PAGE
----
I do recall a few other products they had then that they do not have now. For a while, they had a thing called Onion Nuggets, basically the same as the chicken nuggets, only it was an onion on the inside instead of chicken. Also, back in those days, McDonald’s fried their hot apple and cherry pies. I feel sorry for the current generation, which has never experienced a fried apple pie from McDonald’s. The filling felt like molten lava as it burned the living hell out of your mouth, but the taste buds that survived the scorching were in for an amazing treat.

I can also rattle off a list of fast food items that did not exist when I was a child.

There was no such thing as popcorn chicken at KFC — which, by the way, we either called “Kentucky Fried Chicken” or “Colonel Sanders.” I had never heard of a stuffed-crust pizza at Pizza Hut, or sweet potato fries anywhere. I was 18 before I tasted my first Blizzard from Dairy Queen.

I was the same age the first time I crunched into a bag of Cool Ranch Doritos. Speaking of cool ranch, what is the deal with ranch dressing? When I was a kid, it was the salad dressing that no one asked for, because it was awful. Now it’s the most popular condiment in the supermarket, people put it on anything. Don’t people know it tastes like sour milk?

These days, I’m also perpetually confused about gluten. I don’t know what gluten is, so if you tell me something is gluten-free, I do not know whether to be pleased or disappointed.

Mexican restaurants? These days there are a half-dozen in every town, but there were no such things as Mexican restaurants when I was growing up, at least not in my immediate area. A couple of my good friends were of Mexican lineage, and so I experienced Mexican food as prepared by their mothers — and that was still better than any meal I’ve ever had in a Mexican restaurant.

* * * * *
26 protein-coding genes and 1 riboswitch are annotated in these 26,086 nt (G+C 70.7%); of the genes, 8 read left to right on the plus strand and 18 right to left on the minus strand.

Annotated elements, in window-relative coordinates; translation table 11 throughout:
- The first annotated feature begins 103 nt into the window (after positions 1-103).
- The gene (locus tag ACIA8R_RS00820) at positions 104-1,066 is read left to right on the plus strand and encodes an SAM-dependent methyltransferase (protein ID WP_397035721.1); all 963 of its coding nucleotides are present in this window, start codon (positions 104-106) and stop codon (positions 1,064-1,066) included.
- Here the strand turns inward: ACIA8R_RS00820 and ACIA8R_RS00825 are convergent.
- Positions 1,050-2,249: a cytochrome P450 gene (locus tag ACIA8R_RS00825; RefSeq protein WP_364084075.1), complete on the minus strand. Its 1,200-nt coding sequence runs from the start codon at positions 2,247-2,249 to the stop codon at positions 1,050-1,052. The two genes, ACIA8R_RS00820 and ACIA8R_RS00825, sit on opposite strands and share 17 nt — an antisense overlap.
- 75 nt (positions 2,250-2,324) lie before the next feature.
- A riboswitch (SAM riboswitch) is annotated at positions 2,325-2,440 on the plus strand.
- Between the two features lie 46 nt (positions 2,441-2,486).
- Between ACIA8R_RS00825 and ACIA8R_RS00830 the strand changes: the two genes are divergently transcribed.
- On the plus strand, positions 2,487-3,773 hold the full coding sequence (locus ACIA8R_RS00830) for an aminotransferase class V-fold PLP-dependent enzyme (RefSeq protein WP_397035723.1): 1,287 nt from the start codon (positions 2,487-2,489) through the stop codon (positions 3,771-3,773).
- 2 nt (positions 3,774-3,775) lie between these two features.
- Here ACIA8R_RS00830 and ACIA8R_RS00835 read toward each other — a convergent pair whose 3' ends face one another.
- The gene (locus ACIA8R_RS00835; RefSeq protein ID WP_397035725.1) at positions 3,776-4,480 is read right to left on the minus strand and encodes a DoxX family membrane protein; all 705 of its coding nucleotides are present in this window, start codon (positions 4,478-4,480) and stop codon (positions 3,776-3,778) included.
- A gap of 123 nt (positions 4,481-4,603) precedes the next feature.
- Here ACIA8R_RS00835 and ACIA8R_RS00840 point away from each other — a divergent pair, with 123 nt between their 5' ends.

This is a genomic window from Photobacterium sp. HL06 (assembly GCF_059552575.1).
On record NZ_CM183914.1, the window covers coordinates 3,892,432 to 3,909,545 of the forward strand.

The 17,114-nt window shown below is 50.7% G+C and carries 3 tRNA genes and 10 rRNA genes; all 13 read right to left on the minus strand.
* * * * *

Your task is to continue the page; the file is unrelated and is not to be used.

I was 40-something before I ever heard of a Pumpkin Spice Latte. Actually, I was probably in my 40s before I ever heard of any kind of latte, or frappe, or any other kind of fancy coffee drink. I’ll probably be in my 90s before I ever try one.

Gatorade was about the only sports drink you could get when I was a kid, and there was no such thing as an “energy drink.” Gatorade came in just one flavor — I think it was actually gator flavored, but I could be wrong. Anyway, we rarely could afford it, so our sports/energy drink of choice was water. It didn’t come in a bottle, it came out of the sink, or maybe the hose in the backyard. Backyard hose water on a hot day is still the best drink of anything I have ever drank.

There was no such thing as diet soda, although Tab had just one calorie. And Pepsi-Free had a twist of lemon.

And while we’re on the subject of beverages, did you know that the only country in the world that doesn’t have any Coke or Pepsi products is North Korea?

I’m guessing that’s one of the reasons that the crazy little guy over there wants to blow everyone up.

Better not tell him about the Brown Sugar Pork Belly on a Stick. Global thermo-nuclear war would be inevitable.